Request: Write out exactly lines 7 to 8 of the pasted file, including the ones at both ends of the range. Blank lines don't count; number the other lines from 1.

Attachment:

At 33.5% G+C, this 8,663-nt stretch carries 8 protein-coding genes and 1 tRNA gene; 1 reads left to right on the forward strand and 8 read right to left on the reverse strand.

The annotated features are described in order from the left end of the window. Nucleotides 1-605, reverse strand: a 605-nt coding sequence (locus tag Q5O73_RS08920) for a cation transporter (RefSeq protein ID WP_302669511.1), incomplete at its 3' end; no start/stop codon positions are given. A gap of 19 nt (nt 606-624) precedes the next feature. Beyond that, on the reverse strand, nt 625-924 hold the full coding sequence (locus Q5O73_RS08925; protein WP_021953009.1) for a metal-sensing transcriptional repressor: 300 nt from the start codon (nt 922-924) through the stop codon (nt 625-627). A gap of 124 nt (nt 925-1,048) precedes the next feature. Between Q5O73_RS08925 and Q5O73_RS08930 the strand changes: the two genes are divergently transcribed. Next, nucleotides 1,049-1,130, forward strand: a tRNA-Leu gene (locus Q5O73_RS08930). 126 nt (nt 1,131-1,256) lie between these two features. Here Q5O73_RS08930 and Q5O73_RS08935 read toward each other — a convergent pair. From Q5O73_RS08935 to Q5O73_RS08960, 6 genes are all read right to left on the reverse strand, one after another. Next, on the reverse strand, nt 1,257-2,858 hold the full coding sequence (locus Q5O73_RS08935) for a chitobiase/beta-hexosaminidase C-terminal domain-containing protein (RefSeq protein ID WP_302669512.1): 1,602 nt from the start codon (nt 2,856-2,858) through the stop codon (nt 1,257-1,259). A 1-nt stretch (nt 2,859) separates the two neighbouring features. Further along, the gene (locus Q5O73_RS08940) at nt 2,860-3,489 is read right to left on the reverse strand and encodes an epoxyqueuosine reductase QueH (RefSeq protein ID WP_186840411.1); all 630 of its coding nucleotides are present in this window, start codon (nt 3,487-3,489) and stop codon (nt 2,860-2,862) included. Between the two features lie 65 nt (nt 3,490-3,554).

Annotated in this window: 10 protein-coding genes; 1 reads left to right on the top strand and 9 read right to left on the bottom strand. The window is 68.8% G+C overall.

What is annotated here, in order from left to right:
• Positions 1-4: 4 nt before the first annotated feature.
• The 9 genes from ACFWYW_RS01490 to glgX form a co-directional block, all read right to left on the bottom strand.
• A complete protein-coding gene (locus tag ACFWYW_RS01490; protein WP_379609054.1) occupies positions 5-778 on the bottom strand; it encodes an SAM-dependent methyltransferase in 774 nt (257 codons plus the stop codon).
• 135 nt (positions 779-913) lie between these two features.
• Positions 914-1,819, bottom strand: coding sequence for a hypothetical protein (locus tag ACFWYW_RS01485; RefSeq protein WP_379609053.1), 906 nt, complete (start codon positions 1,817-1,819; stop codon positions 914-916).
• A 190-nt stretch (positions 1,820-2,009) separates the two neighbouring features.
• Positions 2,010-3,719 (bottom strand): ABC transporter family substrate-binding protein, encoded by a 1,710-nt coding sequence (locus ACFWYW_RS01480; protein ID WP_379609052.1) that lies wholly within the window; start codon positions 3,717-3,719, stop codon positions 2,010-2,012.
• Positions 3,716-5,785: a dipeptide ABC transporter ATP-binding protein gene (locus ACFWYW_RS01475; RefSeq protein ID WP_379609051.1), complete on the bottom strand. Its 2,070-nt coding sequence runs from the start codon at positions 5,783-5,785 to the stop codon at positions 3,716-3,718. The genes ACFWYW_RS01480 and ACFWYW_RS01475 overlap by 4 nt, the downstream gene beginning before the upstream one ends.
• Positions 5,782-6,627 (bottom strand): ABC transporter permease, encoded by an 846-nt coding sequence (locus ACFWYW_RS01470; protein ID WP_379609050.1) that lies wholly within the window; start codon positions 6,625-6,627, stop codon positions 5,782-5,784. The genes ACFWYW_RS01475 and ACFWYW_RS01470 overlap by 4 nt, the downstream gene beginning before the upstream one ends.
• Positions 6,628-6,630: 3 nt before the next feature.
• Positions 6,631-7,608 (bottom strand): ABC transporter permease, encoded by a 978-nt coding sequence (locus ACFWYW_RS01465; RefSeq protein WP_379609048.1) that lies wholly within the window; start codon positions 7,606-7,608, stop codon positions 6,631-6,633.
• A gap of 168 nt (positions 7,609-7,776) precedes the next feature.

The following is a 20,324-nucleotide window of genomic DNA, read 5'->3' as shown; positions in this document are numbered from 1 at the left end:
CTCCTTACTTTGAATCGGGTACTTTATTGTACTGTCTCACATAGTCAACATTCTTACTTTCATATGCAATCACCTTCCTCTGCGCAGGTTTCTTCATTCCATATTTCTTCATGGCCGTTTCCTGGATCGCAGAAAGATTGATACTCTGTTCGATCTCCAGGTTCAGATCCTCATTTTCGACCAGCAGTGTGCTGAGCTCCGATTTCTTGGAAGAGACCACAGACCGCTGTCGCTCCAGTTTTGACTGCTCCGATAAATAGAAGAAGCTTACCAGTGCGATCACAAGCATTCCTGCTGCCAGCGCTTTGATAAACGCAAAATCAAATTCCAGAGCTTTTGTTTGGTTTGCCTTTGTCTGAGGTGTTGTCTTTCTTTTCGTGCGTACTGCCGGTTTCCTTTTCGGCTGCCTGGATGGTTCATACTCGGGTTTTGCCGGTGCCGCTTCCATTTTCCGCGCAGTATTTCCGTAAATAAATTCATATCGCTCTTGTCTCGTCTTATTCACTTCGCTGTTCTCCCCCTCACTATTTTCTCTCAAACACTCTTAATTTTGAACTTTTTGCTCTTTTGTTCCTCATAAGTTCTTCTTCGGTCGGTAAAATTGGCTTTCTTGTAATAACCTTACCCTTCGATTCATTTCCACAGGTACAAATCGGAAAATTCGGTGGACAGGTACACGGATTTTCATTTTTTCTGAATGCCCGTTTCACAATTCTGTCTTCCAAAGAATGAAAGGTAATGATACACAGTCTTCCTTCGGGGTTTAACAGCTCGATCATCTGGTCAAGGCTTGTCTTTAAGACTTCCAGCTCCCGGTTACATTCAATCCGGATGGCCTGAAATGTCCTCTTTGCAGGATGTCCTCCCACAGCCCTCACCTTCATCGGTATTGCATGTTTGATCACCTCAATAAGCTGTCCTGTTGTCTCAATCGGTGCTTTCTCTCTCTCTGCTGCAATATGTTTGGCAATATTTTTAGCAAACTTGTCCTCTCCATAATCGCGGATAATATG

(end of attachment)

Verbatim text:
• A complete protein-coding gene (locus tag ACFWYW_RS01490; protein WP_379609054.1) occupies positions 5-778 on the bottom strand; it encodes an SAM-dependent methyltransferase in 774 nt (257 codons plus the stop codon).
• 135 nt (positions 779-913) lie between these two features.